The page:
• If the target property has a class that conforms to ICMappable, that value in the target object is checked. If the value in the target object exists, the object is updated. If it does not exist, a new object is allocated, and that new object is updated.

After transformation, each value is applied to the target object using key-value coding.

JSON mapping

JSON Mapping is similar to dictionary mapping, with three additional guarantees. First, all values coming out will be JSON-compatible (meaning they are either numbers, booleans, strings, null, dictionaries, or arrays, and all values going in must also be JSON-compatible. Second, when converting from JSON, values may be fetched from nested objects; the converse also holds, when converting to JSON, values may be placed in nested objects. Lastly, each model has a chance to manipulate the JSON dictionary before mapping, with the method:

- (void)transformJSONRepresentationBeforeMapping:(NSDictionary**)JSONRepresentation;

Mapping to JSON

The functionality for mapping to JSON can be accessed in the method

- (NSDictionary*)JSONRepresentationOfObject:(id<ICJSONMappable>)object;

Like with dictionaries, getting the JSON representation of a model involves looping through each property on the object.

  • If the value is nil or NSNull, it is skipped.
  • If the value is ICJSONMappable, -JSONRepresentation is called on it.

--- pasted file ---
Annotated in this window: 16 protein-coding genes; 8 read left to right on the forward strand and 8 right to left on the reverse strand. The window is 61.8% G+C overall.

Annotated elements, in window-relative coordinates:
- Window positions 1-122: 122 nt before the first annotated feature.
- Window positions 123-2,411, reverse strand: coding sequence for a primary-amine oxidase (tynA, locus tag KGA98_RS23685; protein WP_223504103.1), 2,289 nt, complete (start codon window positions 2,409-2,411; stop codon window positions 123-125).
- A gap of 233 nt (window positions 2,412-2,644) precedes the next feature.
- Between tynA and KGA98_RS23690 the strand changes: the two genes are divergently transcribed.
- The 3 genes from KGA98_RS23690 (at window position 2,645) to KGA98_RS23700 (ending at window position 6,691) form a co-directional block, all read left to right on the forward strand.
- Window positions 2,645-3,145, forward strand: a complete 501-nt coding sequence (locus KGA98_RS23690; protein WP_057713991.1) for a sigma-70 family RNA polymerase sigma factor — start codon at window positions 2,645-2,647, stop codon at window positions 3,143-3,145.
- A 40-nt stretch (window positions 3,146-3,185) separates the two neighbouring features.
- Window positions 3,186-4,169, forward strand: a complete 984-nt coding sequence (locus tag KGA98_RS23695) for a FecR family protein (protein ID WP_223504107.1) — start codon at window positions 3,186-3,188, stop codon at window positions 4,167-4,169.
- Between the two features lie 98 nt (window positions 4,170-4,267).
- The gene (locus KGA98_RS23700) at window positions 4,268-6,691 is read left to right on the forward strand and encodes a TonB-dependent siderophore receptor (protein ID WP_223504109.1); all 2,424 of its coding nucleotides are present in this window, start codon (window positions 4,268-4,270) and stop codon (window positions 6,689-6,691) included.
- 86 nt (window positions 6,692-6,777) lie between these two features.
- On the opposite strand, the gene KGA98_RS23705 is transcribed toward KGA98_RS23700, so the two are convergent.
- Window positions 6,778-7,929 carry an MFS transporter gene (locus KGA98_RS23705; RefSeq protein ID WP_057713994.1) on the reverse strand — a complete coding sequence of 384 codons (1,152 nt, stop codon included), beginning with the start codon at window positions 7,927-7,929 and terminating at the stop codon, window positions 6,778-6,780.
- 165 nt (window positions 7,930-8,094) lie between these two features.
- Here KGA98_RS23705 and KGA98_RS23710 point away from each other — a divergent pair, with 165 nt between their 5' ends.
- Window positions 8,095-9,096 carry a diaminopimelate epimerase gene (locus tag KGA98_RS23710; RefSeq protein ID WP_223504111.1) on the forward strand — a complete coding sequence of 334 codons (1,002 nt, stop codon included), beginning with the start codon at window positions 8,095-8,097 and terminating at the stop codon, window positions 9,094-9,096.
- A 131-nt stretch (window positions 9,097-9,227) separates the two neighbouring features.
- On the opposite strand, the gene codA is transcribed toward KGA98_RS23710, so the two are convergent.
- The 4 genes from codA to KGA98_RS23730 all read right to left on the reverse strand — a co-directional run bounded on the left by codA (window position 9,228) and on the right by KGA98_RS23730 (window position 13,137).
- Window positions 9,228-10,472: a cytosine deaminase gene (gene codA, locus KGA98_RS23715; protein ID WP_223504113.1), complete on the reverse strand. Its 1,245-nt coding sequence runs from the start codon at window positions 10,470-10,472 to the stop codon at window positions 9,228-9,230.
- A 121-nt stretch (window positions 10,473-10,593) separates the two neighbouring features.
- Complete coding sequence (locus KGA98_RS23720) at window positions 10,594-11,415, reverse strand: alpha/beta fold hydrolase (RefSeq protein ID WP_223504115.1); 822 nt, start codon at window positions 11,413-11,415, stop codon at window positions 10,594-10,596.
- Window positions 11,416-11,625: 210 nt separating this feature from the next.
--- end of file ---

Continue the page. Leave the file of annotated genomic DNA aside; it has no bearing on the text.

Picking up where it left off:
• If the value is a collection type (NSArray, NSSet, NSOrderedSet), the mapper transforms the collection to an array (for JSON compatibility), and each element inside that conforms to ICJSONMappable is converted to JSON by calling -JSONRepresentation on it.
  • If the value conforms to the ICValueObject protocol, it’s transformed to its backing object.
  • If the value has a valid serializer, it is deserialized using that serializer.

After each property’s value is transformed, the intended location in the JSON dictionary is determined by the +JSONMapping provided by the model class, and the mapper will create any intermediate dictionaries that are required to place that value in its intended location. If a key is not in the JSON mapping, it will be assumed to be the same as the property’s name.

Mapping from JSON

Mapping from JSON can be accessed with the method

- (id)mapFromJSONDictionary:(NSDictionary*)JSONDictionary toObject:(id<ICJSONMappable>)object;

Mapping occurs in two phases: first, the JSON is “flattened” to a flat dictionary version of the JSON, and then that dictionary is applied to the model object using the same technique as defined in the section “Mapping from dictionaries”.

To flatten the JSON, each property of the model object is looped through. Using the +JSONMapping from the model, values are fetched from the JSON and placed in a new dictionary where they keys are the property names of the class.

Once this flattened JSON is obtained, it is applied to the model using

- (id)mapFromDictionary:(NSDictionary*)dictionary toObject:(id<ICMappable>)object;